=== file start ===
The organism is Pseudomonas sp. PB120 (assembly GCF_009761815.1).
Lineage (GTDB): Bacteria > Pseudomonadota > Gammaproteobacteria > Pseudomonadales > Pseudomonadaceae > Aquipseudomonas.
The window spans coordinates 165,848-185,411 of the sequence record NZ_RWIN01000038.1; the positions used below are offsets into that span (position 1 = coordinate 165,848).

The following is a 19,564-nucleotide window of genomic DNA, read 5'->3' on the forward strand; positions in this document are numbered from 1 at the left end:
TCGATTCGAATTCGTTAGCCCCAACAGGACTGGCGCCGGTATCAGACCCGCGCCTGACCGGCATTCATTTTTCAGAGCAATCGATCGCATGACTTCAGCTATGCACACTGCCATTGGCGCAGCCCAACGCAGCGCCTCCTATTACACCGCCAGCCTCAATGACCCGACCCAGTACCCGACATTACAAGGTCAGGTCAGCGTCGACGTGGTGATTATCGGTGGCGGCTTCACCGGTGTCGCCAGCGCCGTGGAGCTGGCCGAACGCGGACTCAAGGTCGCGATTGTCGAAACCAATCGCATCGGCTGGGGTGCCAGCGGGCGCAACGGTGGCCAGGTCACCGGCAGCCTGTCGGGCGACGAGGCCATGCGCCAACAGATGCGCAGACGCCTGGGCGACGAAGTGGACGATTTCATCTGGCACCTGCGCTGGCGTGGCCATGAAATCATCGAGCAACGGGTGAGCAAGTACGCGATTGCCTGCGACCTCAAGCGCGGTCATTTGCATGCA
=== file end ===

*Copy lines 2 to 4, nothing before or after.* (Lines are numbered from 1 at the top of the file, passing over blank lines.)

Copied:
Lineage (GTDB): Bacteria > Pseudomonadota > Gammaproteobacteria > Pseudomonadales > Pseudomonadaceae > Aquipseudomonas.
The window spans coordinates 165,848-185,411 of the sequence record NZ_RWIN01000038.1; the positions used below are offsets into that span (position 1 = coordinate 165,848).

The following is a 19,564-nucleotide window of genomic DNA, read 5'->3' on the forward strand; positions in this document are numbered from 1 at the left end: